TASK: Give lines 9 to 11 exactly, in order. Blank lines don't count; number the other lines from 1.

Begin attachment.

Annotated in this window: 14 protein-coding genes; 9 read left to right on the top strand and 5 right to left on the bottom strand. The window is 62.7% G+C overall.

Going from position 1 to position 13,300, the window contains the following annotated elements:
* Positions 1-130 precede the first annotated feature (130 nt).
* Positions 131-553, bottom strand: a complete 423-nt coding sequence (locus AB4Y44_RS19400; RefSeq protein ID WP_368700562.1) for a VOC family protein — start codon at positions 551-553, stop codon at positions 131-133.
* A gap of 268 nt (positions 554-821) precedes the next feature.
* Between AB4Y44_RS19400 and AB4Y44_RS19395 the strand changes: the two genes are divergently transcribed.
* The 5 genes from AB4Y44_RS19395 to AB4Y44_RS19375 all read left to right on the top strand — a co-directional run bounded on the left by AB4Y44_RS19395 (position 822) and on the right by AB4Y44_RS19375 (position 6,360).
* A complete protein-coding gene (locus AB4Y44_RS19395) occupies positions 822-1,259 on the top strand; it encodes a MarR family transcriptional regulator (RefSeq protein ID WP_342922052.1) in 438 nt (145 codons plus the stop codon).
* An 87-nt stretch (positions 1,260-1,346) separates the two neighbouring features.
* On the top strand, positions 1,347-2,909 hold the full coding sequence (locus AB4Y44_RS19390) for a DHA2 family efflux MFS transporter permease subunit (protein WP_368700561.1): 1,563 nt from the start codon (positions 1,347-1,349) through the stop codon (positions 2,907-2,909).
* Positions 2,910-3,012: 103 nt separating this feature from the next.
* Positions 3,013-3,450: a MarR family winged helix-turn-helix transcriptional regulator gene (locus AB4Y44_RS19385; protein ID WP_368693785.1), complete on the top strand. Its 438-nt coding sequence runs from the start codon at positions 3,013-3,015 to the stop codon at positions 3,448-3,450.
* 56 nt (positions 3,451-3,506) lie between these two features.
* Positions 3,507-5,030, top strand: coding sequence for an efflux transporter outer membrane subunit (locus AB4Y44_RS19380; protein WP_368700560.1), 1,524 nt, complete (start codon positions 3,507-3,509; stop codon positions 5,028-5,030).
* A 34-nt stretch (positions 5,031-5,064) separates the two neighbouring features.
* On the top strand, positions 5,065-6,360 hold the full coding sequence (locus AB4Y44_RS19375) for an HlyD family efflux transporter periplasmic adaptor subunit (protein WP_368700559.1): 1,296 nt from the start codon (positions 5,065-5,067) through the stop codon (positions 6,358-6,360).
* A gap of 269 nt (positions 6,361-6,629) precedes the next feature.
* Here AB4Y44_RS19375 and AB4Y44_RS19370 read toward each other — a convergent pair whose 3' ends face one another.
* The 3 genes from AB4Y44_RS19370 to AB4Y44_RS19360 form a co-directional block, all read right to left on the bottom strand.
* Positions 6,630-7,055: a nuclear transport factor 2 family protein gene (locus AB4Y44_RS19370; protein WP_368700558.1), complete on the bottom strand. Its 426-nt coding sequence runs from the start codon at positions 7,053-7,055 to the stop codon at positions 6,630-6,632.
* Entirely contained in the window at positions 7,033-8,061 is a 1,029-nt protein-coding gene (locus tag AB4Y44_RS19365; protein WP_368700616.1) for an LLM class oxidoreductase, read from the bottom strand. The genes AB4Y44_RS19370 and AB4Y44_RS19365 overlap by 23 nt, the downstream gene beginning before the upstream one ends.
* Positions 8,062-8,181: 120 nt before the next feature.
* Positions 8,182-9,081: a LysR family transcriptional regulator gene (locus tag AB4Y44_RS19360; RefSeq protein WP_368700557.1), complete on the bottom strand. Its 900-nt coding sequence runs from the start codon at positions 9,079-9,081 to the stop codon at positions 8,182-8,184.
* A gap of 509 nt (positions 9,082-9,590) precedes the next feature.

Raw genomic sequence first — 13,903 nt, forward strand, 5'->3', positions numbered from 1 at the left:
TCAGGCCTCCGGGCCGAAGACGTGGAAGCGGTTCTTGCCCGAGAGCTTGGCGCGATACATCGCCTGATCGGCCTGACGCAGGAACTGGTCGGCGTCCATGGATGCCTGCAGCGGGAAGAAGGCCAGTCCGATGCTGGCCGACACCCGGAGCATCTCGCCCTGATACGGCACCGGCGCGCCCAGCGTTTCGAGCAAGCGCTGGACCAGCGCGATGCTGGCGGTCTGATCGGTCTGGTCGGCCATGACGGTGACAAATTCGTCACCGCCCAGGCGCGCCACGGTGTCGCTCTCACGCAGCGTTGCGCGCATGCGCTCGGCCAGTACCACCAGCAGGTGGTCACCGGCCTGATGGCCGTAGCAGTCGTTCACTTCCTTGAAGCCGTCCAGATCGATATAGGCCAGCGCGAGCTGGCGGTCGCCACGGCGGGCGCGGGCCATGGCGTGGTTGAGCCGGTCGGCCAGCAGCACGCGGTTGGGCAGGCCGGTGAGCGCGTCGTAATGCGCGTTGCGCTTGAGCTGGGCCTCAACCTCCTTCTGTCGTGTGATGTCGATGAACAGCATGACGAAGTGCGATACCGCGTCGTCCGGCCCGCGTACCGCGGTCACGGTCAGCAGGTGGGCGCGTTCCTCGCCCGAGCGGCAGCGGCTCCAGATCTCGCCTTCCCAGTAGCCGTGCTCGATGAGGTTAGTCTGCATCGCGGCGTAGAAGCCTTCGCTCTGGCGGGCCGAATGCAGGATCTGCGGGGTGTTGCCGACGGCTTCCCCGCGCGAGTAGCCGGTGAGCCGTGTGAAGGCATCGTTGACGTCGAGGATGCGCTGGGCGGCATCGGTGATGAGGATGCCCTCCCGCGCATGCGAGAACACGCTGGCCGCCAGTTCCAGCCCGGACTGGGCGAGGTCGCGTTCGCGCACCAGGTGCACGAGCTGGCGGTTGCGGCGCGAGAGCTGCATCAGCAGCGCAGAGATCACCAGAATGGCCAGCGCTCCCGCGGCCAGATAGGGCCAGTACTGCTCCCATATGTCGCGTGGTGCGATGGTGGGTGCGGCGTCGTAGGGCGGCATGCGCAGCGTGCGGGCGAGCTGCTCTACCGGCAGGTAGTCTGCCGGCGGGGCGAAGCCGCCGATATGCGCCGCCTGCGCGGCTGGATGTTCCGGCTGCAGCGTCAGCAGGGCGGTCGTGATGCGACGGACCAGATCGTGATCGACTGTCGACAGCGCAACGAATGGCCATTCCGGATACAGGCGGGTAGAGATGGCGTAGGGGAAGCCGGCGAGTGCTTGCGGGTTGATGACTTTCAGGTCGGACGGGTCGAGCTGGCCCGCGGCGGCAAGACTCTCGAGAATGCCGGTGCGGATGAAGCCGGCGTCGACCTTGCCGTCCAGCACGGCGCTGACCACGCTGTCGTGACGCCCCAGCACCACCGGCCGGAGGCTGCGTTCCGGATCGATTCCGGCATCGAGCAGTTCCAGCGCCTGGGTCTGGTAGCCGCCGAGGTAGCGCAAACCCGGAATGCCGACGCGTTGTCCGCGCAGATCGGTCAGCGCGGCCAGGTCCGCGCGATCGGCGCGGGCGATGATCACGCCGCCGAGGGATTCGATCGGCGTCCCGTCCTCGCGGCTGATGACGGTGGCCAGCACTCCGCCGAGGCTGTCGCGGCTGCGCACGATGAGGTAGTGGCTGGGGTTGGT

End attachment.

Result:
* An 87-nt stretch (positions 1,260-1,346) separates the two neighbouring features.
* On the top strand, positions 1,347-2,909 hold the full coding sequence (locus AB4Y44_RS19390) for a DHA2 family efflux MFS transporter permease subunit (protein WP_368700561.1): 1,563 nt from the start codon (positions 1,347-1,349) through the stop codon (positions 2,907-2,909).
* Positions 2,910-3,012: 103 nt separating this feature from the next.